Q. 7. Discuss Murder in the Cathedral as a poetic drama.
Ans. The greatest name among those who tried to bring acetic drama back into fashion was that of T.S. Eliot. 1888-1965). T.S. Eliot wrote a play about Sweeney in 1924 and the fragments were united in ‘Sweeney Agonistes’ (1932) Then he felt so keenly interested in me theatre.
It remained a preoccupation with him for more than three decades. He wrote only scene and the so much attracted towards the audiences that he found a suitable theme for his most successful play ‘Murder in the Cathedral’ (1935).
The audience found this play quite intelligible and it became the most popular of his works in spite” of its repeating certain motifs of his non-dramatic verse.
Even the audiences who found his non-rmnatic verse tough understood and relished this play.
This poetic drama dealt with the theme of the death of Thomas Bucket and was considered a successful play.
This roaring achievement made Eliot feel still more attracted towards poetic drama. Eliot called the poetic drama as the only True Drama. His interest in drama and especially in poetic-drama was lifelong.
He had great love for Elizabethan dramatists and the ancient Greek dramatists. He discussed dramatic poetry in his early essays more than any other poetry.
He also wrote a dialogue on Dramatic Poetry. Eliot was of the firm conviction that drama and poetry are not two different things and the finest and truest kind of drama is the Poetic Drama.
Dramas are invariably concerned with stating or .answering the problem of the generation.
Poetic drama has a permanent and universal appeal because the human soul maintains emotion strives to eétpress itself in verse. It is a hard fact that Prose Drama is merely a slight by-product of Verse Drama.
Dramatic and poetic ability is one and the same thing. Poetic drama is the greatest drama and poetic excellence can compensate dramatic defects.
According to Eliot, such type of dramas are bound to fail as are written higher by persons who know the stage but are not poets or by the poets who have no knowledge ofthe stage.
His new verse is as satisfactory a vehicle for his age as blank verse was for the Elizabethans.
A true work of art should not be a vehicle of ideas on a philosophy. Creation should rather replace philosophy is a work of art.
The thoughts have to be sacrificed in making the drama. Rhetorical style is tolerable in poetic situations where a character in the play sees himself in a dramatic light.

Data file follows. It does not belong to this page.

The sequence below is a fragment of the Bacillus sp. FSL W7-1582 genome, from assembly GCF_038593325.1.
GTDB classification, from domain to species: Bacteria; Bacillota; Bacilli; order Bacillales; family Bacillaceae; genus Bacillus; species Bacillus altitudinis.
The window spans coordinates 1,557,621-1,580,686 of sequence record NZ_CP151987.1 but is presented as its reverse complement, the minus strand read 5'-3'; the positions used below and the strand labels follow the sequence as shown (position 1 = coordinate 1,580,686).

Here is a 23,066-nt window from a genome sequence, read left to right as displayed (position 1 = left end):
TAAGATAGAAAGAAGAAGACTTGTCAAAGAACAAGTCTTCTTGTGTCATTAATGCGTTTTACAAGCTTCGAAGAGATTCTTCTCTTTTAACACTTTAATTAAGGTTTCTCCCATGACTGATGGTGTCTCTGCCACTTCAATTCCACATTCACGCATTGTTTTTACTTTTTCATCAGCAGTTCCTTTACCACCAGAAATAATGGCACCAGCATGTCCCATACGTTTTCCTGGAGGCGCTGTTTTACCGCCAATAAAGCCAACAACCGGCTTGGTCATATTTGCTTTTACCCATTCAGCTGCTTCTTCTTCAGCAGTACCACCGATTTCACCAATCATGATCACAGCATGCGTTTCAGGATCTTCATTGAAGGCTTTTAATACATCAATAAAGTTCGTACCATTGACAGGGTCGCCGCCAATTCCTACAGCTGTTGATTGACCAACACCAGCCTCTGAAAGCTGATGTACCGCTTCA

However, Eliot was of the opinion that no play should be written in verse if prose would be dramatically adequate to it. He was not in favour of mixture of prose and verse in the same play.
However, this mixture is admissible when the dramatist wishes to transport the audience violently from one plane of reality to another, but only then it would be justified.
Murder in the Cathedral is a landmark in English dramatic history because it proved that English verse drama could still succeed.
This play was Eliot’s most enduring stage success. A great number of plays that appeared in the later nineteen-thirties and were penned by Eliot’s younger contemporaries proved ‘no match for Murder in the Cathedral, because they were written in hasteto imitate Eliot.
Eliot presents simplification of characterization. He had written the play as a protest against totalitarianism in Europe. It is a severe and simple medieval type of play.
Although born in St. Louis, Missouri in 1888, Thomas Stearns Eliot is remembered more as an English author than an American one.
While a doctoral student in philosophy at Harvard, Eliot was influenced by F.H. Bradley, who taught about “immediate experience’ as a means of transcending appearance and achieving the ‘Absolute””-a theme apparent throughout Murder in the Cathedral.
With the outbreak of World War I, Eliot abandoned philosophy for poetry; he had already written his first “mature” work, and one of his most enduring, “The Love Song of J. Alfred Prufock,” in 1910 (although it would not see print for another five years, and then first in England).
He also decided to emigrate to England, a decision based in large part on Ezra Pound’s contention that England was better suited for living the literary life.
To support himself, and his new wife (although their marriage was a troubled one), Eliot taught school and also worked at Lloyds of London.
He wrote poetry and criticism by night. What is probably Eliot’s crowning achievement, The Waste Land, was published in 1922.
In the work, “Eliot brought together various kinds of despair, for lost youth, lost love, lost friendship, lost value.”
Clearly, these themes-definitive of the “modern”era and so characteristic of British literature, especially, after the great disillusionment of World War I-continue to resonate in such later work as Murder in the Cathedral.
“After The Waste Land it was incumbent upon Eliot to choose between immobile lamentation, never his mode, and a new journey of the spirit”-neatly analogous, readers might well argue, to the choice facing Becket in Murder in the Cathedral.
Eliot was confirmed in the Anglican Church in 1927. His Christian faith surfaces in such work as “The Hollow Men” (1925), “Ash- Wednesday” (1930), and Four Quartets (1944).
In addition to his poetry, Eliot established and edited the acclaimed literary journal, The Criterion Eliot’s wife, from whom he was now permanently separated, died in 1947; he would remarry a decade later. In 1948, Eliot was awarded the Nobel Prize for Literature.